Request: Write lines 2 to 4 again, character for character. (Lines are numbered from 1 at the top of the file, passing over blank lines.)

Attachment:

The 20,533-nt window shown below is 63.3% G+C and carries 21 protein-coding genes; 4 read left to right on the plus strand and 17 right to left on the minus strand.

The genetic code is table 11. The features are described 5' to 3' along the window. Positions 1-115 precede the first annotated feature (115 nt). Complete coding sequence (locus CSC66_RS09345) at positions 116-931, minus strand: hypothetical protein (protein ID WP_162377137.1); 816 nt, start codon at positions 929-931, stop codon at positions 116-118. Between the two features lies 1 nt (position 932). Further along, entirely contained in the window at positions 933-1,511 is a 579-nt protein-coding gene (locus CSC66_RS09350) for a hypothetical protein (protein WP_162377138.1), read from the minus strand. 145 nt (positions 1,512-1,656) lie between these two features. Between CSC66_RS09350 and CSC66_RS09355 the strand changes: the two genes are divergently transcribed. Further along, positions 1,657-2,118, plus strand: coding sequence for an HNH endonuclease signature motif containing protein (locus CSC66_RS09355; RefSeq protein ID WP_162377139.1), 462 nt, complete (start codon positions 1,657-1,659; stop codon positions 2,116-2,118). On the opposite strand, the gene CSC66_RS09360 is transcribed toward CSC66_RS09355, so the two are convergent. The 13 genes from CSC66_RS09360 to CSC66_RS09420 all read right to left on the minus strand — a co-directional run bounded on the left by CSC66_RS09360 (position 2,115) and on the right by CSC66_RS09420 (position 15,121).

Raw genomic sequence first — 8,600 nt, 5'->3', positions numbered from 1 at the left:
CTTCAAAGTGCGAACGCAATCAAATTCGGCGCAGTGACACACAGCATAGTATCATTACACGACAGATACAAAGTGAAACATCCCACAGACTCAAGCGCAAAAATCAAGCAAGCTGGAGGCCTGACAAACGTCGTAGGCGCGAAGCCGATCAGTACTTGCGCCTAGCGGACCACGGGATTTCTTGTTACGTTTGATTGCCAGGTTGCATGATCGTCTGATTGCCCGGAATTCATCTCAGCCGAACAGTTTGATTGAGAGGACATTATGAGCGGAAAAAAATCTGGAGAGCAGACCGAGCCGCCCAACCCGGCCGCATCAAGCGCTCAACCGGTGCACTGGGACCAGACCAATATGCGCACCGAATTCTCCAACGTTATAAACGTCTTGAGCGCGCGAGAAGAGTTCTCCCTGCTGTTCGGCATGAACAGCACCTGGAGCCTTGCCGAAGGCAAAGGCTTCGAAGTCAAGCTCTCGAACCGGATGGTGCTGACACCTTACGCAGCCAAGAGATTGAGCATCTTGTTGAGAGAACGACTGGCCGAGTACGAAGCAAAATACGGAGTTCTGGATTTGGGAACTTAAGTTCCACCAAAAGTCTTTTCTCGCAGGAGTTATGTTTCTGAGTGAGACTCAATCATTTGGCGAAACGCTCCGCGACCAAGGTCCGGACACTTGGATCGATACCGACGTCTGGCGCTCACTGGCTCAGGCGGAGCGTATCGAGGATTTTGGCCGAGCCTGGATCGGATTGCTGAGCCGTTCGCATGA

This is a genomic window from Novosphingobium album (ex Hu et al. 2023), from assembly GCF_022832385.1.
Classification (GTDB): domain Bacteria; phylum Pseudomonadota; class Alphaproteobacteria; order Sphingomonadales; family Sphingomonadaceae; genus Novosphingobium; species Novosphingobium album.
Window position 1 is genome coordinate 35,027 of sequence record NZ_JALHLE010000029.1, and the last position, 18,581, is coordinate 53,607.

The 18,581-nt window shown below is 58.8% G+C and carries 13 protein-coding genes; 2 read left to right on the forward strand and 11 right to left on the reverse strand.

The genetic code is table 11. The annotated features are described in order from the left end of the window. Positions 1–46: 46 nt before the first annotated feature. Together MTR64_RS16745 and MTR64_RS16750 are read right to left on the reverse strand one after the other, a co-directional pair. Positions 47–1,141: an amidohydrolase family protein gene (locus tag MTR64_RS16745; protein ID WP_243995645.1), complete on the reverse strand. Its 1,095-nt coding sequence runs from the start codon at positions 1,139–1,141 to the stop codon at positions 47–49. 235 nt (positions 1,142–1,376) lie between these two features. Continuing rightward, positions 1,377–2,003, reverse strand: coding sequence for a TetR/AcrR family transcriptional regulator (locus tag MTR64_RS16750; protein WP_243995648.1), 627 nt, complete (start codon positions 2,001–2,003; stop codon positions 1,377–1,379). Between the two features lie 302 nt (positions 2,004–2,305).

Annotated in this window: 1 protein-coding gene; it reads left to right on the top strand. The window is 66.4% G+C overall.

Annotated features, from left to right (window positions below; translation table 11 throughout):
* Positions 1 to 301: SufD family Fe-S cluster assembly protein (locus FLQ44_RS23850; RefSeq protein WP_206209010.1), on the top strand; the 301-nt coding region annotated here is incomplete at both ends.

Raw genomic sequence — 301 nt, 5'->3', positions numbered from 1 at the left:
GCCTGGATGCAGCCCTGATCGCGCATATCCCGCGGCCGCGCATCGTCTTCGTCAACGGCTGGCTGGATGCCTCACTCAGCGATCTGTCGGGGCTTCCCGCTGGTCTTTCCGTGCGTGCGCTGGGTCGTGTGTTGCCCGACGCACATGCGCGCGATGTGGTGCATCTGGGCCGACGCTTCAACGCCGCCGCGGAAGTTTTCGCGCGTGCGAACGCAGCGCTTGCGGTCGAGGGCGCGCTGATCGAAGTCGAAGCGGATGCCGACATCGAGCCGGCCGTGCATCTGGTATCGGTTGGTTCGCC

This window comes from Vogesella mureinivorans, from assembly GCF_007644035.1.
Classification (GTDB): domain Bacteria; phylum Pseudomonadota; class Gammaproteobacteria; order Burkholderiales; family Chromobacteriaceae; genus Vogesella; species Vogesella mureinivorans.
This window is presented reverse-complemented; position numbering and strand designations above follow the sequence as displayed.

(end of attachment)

The genetic code is table 11. The features are described 5' to 3' along the window. Positions 1-115 precede the first annotated feature (115 nt). Complete coding sequence (locus CSC66_RS09345) at positions 116-931, minus strand: hypothetical protein (protein ID WP_162377137.1); 816 nt, start codon at positions 929-931, stop codon at positions 116-118. Between the two features lies 1 nt (position 932). Further along, entirely contained in the window at positions 933-1,511 is a 579-nt protein-coding gene (locus CSC66_RS09350) for a hypothetical protein (protein WP_162377138.1), read from the minus strand. 145 nt (positions 1,512-1,656) lie between these two features. Between CSC66_RS09350 and CSC66_RS09355 the strand changes: the two genes are divergently transcribed. Further along, positions 1,657-2,118, plus strand: coding sequence for an HNH endonuclease signature motif containing protein (locus CSC66_RS09355; RefSeq protein ID WP_162377139.1), 462 nt, complete (start codon positions 1,657-1,659; stop codon positions 2,116-2,118). On the opposite strand, the gene CSC66_RS09360 is transcribed toward CSC66_RS09355, so the two are convergent. The 13 genes from CSC66_RS09360 to CSC66_RS09420 all read right to left on the minus strand — a co-directional run bounded on the left by CSC66_RS09360 (position 2,115) and on the right by CSC66_RS09420 (position 15,121).

Raw genomic sequence first — 8,600 nt, 5'->3', positions numbered from 1 at the left:
CTTCAAAGTGCGAACGCAATCAAATTCGGCGCAGTGACACACAGCATAGTATCATTACACGACAGATACAAAGTGAAACATCCCACAGACTCAAGCGCAAAAATCAAGCAAGCTGGAGGCCTGACAAACGTCGTAGGCGCGAAGCCGATCAGTACTTGCGCCTAGCGGACCACGGGATTTCTTGTTACGTTTGATTGCCAGGTTGCATGATCGTCTGATTGCCCGGAATTCATCTCAGCCGAACAGTTTGATTGAGAGGACATTATGAGCGGAAAAAAATCTGGAGAGCAGACCGAGCCGCCCAACCCGGCCGCATCAAGCGCTCAACCGGTGCACTGGGACCAGACCAATATGCGCACCGAATTCTCCAACGTTATAAACGTCTTGAGCGCGCGAGAAGAGTTCTCCCTGCTGTTCGGCATGAACAGCACCTGGAGCCTTGCCGAAGGCAAAGGCTTCGAAGTCAAGCTCTCGAACCGGATGGTGCTGACACCTTACGCAGCCAAGAGATTGAGCATCTTGTTGAGAGAACGACTGGCCGAGTACGAAGCAAAATACGGAGTTCTGGATTTGGGAACTTAAGTTCCACCAAAAGTCTTTTCTCGCAGGAGTTATGTTTCTGAGTGAGACTCAATCATTTGGCGAAACGCTCCGCGACCAAGGTCCGGACACTTGGATCGATACCGACGTCTGGCGCTCACTGGCTCAGGCGGAGCGTATCGAGGATTTTGGCCGAGCCTGGATCGGATTGCTGAGCCGTTCGCATGA